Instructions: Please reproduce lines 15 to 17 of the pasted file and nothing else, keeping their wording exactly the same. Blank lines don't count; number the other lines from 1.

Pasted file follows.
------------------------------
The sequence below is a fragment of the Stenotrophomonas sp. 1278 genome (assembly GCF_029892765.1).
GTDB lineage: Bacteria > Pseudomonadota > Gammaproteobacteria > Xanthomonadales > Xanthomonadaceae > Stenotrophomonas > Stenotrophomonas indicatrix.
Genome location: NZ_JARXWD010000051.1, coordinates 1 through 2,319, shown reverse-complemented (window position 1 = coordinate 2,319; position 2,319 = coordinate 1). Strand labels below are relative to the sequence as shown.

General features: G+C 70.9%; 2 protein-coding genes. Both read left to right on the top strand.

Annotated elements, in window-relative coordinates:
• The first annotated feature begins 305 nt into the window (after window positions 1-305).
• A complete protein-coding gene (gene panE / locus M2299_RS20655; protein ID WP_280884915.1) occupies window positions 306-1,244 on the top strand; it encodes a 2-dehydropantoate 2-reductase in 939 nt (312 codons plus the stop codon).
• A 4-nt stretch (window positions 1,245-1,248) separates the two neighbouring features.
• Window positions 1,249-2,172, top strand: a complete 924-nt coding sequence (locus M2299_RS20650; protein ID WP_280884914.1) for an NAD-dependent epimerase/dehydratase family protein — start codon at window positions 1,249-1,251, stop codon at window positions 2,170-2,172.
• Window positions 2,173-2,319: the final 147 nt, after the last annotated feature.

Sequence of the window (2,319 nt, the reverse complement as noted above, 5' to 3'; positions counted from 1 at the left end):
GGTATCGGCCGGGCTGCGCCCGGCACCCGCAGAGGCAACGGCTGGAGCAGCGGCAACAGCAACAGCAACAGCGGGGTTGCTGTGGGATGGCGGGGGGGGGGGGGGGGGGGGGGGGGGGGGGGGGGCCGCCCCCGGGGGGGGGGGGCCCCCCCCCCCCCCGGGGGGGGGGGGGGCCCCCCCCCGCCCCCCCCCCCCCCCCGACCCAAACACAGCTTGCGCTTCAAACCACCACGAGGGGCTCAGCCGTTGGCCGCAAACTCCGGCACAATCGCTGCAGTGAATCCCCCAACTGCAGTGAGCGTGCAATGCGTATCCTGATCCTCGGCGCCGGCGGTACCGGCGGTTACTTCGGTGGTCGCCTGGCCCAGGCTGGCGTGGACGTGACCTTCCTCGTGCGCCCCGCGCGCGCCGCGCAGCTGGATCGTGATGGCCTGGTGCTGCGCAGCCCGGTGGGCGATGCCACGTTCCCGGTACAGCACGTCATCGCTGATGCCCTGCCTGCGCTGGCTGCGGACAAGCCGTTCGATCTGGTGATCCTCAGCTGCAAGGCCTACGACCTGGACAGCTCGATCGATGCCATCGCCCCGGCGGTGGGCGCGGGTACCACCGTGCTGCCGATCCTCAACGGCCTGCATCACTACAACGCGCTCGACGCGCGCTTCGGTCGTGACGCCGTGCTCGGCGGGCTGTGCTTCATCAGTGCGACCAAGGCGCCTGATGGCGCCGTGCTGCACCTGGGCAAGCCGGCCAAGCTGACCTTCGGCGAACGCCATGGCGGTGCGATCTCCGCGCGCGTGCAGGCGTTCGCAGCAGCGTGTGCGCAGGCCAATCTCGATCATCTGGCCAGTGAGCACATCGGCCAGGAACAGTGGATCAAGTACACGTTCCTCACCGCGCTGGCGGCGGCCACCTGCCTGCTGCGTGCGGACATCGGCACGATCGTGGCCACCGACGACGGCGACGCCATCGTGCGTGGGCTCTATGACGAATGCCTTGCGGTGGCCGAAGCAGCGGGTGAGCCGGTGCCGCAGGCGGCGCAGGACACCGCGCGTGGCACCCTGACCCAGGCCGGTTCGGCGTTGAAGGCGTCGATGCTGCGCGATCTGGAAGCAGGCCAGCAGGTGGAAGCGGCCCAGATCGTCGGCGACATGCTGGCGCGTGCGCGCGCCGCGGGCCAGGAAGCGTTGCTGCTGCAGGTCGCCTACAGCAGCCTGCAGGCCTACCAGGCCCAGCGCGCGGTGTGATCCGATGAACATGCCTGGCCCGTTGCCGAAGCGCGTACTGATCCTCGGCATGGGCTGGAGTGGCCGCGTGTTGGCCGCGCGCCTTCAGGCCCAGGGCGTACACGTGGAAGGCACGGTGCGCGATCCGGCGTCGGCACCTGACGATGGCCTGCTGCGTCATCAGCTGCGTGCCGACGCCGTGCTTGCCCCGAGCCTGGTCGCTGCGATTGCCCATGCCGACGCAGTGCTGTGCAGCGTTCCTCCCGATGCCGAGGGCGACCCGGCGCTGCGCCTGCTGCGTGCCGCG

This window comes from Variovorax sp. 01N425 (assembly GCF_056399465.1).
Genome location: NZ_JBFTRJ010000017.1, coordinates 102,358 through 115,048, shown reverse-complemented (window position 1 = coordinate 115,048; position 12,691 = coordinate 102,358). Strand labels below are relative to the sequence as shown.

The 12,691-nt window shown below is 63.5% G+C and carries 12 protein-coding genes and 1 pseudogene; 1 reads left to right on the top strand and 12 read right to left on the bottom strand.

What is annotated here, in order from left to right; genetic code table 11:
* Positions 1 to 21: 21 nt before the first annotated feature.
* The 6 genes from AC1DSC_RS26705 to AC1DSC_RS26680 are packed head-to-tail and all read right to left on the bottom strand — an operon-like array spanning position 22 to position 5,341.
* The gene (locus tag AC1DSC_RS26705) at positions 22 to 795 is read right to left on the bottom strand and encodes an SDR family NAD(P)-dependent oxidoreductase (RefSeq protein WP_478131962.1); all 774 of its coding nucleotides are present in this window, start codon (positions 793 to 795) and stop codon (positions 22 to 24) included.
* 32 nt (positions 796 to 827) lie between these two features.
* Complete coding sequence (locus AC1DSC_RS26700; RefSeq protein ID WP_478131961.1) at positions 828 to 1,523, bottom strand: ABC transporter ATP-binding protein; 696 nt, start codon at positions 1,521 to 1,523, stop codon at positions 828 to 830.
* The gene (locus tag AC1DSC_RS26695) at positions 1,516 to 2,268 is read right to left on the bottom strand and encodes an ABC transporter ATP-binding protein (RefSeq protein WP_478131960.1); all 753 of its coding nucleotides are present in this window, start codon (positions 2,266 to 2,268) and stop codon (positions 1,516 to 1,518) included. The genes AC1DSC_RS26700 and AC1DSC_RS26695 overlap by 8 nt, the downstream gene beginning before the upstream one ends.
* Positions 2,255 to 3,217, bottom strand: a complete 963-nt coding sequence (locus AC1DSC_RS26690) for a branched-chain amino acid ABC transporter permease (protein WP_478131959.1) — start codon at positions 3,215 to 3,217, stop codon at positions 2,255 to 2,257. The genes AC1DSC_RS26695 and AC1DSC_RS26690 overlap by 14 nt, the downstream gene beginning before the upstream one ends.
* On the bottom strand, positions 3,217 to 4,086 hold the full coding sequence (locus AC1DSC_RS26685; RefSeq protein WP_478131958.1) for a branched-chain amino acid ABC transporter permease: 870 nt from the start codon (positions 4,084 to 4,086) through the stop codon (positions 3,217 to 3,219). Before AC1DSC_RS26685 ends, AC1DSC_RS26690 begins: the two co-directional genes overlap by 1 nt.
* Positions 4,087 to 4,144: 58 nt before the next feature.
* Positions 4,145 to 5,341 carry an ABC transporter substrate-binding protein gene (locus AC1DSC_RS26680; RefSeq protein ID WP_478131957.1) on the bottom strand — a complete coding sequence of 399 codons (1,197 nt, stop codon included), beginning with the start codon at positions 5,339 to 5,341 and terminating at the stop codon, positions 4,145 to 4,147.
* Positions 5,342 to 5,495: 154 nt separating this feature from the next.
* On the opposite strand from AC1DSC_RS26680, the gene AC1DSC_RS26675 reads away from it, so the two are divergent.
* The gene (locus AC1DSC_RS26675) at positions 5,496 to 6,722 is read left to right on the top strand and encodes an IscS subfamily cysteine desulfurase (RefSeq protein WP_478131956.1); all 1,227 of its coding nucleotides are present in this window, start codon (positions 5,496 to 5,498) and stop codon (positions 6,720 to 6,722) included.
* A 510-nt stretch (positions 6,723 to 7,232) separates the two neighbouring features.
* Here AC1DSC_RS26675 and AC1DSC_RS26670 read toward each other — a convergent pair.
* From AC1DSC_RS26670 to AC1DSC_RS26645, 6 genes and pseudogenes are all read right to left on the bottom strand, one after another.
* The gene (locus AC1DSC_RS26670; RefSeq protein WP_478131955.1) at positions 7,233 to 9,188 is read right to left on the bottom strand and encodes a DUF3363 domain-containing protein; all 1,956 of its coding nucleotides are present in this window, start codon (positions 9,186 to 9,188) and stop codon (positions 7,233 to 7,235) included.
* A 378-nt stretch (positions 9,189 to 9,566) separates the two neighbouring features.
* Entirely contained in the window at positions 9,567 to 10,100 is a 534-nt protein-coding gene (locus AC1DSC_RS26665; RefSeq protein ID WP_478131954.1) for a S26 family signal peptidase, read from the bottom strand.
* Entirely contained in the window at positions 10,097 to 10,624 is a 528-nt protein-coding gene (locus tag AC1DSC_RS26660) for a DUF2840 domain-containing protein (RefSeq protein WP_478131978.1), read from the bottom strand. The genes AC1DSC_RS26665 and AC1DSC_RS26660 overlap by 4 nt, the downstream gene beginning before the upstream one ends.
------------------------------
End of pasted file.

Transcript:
The 12,691-nt window shown below is 63.5% G+C and carries 12 protein-coding genes and 1 pseudogene; 1 reads left to right on the top strand and 12 read right to left on the bottom strand.

What is annotated here, in order from left to right; genetic code table 11:
* Positions 1 to 21: 21 nt before the first annotated feature.